The History of Tanksgiving!

No, that isn’t a typo, nor is this a post that’s way too late (or possibly way too early). If you’ve been following us on Twitter, Instagram or Facebook lately, you might have seen a lot of tanks. Well, here’s the story behind that.

Tanks like these ones.

I have been interested in military history as long as I can remember. This was probably, in part, due to my dad’s interest in military history and war movies, particularly the WWII era. In my pre-teen and teen years I built models of, and collected books about, WWII aircraft. I thought tanks were kind of neat too, but they weren’t airplanes.

Of course, this very much intersects with my later discovery of wargaming, both through the old chit-based games like Squad Leader and such, and of course, through Warhammer 40,000. And when I worked at GW, I surrounded by history enthusiasts. This is where the modeling and painting aspect combined with the tactics and playing out of scenarios really set me on my life’s path, I think.

Anyway, I digress (but it won’t be the last time). One of these coworkers (and now close friend) branched out into many other games, some model-based and others not. Recently, he introduced me to Tanks, a game by Gale Force Nine, using miniatures by Battlefront who also do Flames of War. This friend, Andrew, showed me a quick game, and I loved it! The game was fun, and the rules were streamlined and not too detailed for a quick game, while also allowing for larger-scale battles if you had enough tanks. He was currently working on a Canadian force (but had a few German tanks already painted as well), and gave to me some tanks to get myself a British force started. (See picture above for assembled and painted tanks. See below for what they looked like when he gave them to me.)

Brand new tanks
Some assembly required.


To be honest, I hadn’t been doing much painting lately. Over the Christmas Break, I set myself the goal of painting a unit of Orc Boarboys for Warmaster. I did this, plus started a couple units of goblins (which still aren’t finished). So this seemed a bit of a daunting task. I tended to be over-fiddly in my painting of details, so I was worried about how I was going to go about this. I felt that I owed it to Andrew and to honour his gift to me by actually getting them painted.  I just needed to get stuck and and start! Just do it! So naturally, the first thing I did was go to the internet and start researching colour schemes and unit markings. After 4 hours with 8 browser tabs and 2 Osprey books open, I found what I’d needed. I was going to do the 29th Brigade of the 11th Armoured Division. I learned about brigade organization and markings, I found out who was where in France, when, and when which regiments got new tanks. Although at times frustrating, ultimately it was very satisfying and with a great sense of accomplishment that I sat down to build and paint the tanks. And let me tell you, even that when more smoothly than I thought. At 1:100 scale, the tanks weren’t very large, so didn’t take long to paint. And after seeing how good Andrew’s tanks looked, I decided to forgo my usually technique of starting with a dark base coat and putting 6 layers of highlights on every model and tried the “base coat, drybrush, ink” method.  And holy crap, to my pleasant surprise, didn’t they look fairly decent…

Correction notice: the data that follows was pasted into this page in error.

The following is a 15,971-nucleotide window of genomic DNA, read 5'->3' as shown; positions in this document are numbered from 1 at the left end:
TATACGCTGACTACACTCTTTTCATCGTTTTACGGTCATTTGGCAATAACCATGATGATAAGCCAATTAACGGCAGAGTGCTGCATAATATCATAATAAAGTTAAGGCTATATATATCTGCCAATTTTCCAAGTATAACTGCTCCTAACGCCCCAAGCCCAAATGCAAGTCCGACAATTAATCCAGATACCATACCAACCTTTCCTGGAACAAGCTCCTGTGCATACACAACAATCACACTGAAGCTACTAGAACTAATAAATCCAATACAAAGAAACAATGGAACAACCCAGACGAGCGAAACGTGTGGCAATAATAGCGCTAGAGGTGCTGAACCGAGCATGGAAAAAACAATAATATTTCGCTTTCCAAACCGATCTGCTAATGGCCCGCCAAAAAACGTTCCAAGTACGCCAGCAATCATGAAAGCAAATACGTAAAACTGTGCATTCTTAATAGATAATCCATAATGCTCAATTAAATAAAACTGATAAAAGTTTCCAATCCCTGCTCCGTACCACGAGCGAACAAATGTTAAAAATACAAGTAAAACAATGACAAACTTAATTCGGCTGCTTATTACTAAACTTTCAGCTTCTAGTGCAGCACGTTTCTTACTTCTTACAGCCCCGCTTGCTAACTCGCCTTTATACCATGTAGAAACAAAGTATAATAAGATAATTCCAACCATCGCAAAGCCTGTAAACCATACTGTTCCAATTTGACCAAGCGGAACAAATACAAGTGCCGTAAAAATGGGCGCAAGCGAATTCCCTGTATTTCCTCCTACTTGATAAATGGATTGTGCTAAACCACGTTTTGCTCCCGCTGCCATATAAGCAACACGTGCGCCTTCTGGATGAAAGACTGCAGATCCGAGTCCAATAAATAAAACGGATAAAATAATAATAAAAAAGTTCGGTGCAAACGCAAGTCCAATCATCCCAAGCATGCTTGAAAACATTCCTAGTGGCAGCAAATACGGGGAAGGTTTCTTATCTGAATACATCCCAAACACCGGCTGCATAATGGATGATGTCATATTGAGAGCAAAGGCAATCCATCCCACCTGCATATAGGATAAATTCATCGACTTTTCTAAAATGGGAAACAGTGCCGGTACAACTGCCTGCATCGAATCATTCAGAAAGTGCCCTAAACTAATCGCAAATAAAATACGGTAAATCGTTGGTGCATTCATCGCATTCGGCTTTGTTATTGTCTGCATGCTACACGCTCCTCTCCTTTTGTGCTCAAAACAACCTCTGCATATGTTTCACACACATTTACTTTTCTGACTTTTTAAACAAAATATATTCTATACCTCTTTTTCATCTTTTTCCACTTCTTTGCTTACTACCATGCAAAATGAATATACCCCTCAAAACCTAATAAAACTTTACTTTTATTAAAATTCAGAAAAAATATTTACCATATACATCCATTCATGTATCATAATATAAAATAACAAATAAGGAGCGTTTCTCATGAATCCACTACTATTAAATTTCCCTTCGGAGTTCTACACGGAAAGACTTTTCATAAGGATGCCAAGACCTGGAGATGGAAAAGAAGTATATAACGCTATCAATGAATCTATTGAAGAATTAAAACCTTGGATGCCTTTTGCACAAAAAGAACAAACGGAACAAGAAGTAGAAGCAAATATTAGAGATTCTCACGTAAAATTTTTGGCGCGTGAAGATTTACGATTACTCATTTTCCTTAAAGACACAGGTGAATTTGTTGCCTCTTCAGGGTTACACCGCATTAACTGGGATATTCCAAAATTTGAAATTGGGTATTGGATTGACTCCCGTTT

Tanks assembled                     Tanks undercoated

Assembled… then undercoated… then eventually…


I painted one! I’ll admit that I drybrushed this one a bit heavily and didn’t darken the ink enough, so it looks a bit different from my following ones. Also, my iPad doesn’t have the best camera and the light in the basement isn’t very good (the incandescent bulb in the lamp I’m shining on the tank here is quite yellow!) In spite of all that, I was pleased with how my Sherman V(c) Firefly turned out. This picture is still pre-decals for unit markings.

In addition to having tanks painted and playing games, one of the other things about this process that I enjoy, and I feel is beneficial in general, is the amount I’ve learned. But, is learning facts about tanks really an important life skill? Probably not, but the maintenance of research skills, and the very act of engaging the mind to learn new things is beneficial to the brain. I used my experience as a lesson to my students, explaining how good it felt to do that much depth of research and coming away with new knowledge, rather than the style of research I usually see in class, which is to google the exact question, word for word, that they need answering, then writing down the first text that appears under the first link on Google.

Now that this blog post has gotten to the length it has, I’ll have to hold the actual recap of Tanksgiving and the battle reports therein for another post. Hopefully, I’ll get to that one soon, because it was a lot of fun!

But wait… with all this focus on tanks, what happened to that Warmaster Orc army, and those Boarboys? Well, they tried to push back in, but it didn’t go so well for them. It was a daring attempt, though.

Boarboys charge
They attempted to flank the Firefly, but didn’t see the Sherman V until it was too late…




One response to “The History of Tanksgiving!”

  1. […] We did try “Tanks, But No Thanks!”, by Tin Robot Games which was set up in the same area. I was drawn to this one, because (if you’ve been following along you’ll remember) that I’ve been on a bit of a tank thing lately. If you didn’t know about that, you can read more here. […]

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